The exhibit features replicas of what Wolff believes is the earliest American-made pot, produced in Norwich, Conn., around 1750; geranium pots produced at the historic Bartram's Garden in Philadelphia; and a fruit-tree container made at Mount Vernon, George Washington's estate.

While terra-cotta pots were the preference for many centuries, in the 19th century potters began experimenting with glazed surfaces and different designs. Patents were issued for pots containing India rubber in 1855, cork in 1856, iron in 1861, asphalt in 1895, and coconut shell in 1901.

At the time, gardeners disagreed on the value of porous versus nonporous containers, a debate that has finally been settled by the realization that some plants thrive in one type while others prefer the other.

Flowerpots began to be increasingly popular about 1850, when plate glass allowed for more windows in houses, and thus for more window boxes, says Tamulevich. The development of the railroad also made it easier to transport potted plants. By the late 19th century, potters who created pots by hand were being replaced by companies that mass produced everything from terra-cotta pots to sewer pipes. Then, in the 1950s plastic began replacing clay.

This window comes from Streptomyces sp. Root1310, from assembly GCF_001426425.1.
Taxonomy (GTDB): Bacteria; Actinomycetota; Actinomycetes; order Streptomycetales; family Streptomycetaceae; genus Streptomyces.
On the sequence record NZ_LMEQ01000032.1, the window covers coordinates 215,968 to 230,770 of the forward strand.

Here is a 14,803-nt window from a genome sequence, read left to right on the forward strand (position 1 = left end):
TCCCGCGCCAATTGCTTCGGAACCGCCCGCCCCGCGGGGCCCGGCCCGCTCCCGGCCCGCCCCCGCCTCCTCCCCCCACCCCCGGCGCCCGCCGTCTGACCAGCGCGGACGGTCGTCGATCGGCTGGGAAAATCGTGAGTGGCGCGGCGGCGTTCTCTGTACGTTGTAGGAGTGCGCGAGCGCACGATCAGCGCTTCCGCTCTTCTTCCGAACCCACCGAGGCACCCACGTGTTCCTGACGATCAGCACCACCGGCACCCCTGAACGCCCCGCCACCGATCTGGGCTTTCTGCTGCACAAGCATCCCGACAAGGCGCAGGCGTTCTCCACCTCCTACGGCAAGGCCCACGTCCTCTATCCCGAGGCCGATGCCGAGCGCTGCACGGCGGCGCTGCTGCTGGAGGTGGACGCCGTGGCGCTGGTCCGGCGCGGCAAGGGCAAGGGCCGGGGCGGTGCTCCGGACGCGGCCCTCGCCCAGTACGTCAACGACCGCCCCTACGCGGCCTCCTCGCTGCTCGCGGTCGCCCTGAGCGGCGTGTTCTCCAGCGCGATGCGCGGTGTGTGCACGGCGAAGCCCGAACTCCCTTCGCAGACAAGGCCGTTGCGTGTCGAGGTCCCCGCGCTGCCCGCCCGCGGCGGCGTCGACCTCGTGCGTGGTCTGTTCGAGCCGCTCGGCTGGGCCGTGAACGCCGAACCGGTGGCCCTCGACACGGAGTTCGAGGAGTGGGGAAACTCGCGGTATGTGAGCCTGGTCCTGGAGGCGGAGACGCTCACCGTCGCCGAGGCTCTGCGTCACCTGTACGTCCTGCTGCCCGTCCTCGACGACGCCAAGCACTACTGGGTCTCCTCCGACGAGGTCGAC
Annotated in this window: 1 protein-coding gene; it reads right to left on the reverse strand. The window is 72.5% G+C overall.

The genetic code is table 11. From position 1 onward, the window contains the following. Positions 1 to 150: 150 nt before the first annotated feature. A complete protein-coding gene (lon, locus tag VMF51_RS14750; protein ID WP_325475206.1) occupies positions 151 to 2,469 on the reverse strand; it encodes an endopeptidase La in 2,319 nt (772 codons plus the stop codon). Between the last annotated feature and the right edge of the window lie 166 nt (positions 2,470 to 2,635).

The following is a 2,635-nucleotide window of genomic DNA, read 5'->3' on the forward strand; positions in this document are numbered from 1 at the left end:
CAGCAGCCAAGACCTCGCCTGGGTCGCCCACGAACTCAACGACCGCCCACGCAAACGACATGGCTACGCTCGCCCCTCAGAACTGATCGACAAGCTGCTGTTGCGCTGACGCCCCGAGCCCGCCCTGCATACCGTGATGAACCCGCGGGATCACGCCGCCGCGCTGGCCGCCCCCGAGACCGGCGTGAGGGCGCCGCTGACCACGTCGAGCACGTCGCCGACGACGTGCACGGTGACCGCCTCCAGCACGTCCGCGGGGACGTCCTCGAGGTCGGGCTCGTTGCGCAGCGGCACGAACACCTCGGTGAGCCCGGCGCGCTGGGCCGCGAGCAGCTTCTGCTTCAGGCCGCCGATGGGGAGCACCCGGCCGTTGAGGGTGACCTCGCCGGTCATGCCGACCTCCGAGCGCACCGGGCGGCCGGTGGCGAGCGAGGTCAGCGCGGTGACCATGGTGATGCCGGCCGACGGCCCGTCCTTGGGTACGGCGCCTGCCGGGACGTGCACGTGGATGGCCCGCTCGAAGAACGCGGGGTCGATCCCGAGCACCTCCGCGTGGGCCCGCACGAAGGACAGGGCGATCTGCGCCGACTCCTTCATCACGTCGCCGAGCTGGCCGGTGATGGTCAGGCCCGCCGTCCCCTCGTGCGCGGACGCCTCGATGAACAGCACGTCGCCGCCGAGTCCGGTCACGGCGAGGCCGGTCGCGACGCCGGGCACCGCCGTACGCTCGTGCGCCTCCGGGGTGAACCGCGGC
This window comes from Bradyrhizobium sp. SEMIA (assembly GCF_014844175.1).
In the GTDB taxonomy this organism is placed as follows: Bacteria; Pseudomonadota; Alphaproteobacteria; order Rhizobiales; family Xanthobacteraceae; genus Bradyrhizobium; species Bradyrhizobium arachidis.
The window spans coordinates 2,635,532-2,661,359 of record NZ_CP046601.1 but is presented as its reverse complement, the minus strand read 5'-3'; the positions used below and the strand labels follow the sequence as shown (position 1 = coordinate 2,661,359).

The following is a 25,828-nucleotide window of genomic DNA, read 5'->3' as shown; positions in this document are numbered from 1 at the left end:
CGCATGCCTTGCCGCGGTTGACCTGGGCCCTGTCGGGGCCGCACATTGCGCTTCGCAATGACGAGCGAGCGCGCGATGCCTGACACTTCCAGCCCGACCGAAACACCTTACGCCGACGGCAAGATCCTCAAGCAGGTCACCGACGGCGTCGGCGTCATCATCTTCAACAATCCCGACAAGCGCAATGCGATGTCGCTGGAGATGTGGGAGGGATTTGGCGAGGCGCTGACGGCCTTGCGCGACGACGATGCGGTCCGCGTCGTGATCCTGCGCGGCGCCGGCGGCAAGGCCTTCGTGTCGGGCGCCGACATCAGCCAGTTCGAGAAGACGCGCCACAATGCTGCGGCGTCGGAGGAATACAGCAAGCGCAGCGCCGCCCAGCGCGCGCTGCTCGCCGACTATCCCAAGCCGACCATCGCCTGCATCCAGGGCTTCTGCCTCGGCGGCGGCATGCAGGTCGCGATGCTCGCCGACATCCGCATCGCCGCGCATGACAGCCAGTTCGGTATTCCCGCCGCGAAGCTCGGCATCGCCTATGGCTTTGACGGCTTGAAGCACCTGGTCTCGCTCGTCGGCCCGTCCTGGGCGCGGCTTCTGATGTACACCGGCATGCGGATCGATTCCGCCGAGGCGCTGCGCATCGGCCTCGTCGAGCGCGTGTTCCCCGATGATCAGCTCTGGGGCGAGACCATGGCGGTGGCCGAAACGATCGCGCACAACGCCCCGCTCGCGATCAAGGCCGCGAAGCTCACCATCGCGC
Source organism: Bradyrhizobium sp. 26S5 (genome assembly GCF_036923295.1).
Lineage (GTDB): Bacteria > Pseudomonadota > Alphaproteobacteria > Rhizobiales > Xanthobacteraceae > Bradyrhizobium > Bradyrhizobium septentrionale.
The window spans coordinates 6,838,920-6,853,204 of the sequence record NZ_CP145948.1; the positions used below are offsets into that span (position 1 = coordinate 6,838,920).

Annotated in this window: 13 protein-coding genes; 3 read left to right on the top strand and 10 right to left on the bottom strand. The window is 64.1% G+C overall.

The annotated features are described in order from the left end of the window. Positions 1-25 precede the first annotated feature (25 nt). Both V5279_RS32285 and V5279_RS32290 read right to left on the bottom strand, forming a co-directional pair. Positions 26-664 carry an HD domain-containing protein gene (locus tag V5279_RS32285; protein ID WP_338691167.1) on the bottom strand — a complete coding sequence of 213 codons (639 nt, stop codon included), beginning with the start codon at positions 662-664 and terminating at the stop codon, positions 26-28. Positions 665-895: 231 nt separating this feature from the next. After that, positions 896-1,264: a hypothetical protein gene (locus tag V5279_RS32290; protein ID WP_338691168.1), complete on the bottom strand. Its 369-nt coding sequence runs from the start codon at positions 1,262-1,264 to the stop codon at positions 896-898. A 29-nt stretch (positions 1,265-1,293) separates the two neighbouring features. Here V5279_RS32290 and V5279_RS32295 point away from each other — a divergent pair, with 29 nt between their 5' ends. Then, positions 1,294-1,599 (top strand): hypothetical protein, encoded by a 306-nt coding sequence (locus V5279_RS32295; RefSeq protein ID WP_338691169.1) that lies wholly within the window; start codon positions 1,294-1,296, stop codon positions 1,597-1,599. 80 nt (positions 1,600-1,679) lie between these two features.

One of the goals of the exhibit, which runs until Sept. 11, is to discover and pay tribute to geographical differences in pots. It features the world of Eric E. Soderholtz, who, in the early 1900s, researched ancient artifacts including garden containers and then tried to replicate them at his garden in Maine.

Because of the harsh winter climate, Soderholtz experimented with reinforced concrete and colored pigments. He worked with famous landscape designer Beatrix Farrand, and his pots can be found from Rockefeller Gardens in Seal Harbor, Maine, to Dumbarton Oaks in Washington, D.C.

The exhibit also documents more modern designs produced by Lunaform in Sullivan, Maine.

Tamulevich and Wolff plan to have the exhibit travel to various museums and botanical gardens over the next three years, growing as regional variations of flowerpots are collected and displayed.

"My hope is that by moving it from region to region we will ask questions that can then be answered," says Wolff. This will add to the available knowledge on the subject.

The tentative plan is for the exhibit to be on display at the Pottery Center in Seagrove, N.C., in February; moving to the Stonington Historical Society in Stonington, Conn., in June; and to the US Botanical Garden in Washington later next summer.

The exhibit features touches of whimsy. One of the pots is large enough to engulf a child, and one of the more modern designs on display is a container in bright plastic with a light in the lower portion. It functions as both a lamp and flowerpot. In addition, a dairy farmer has contributed a new compost garden pot made from cow manure.

'A Place to Take Root' is on exhibit through Sept. 11 at the Ethel H. Blum Gallery, College of the Atlantic, 105 Eden St., Bar Harbor, Maine. For more information, call (207) 288 5015 or see www.coa.edu.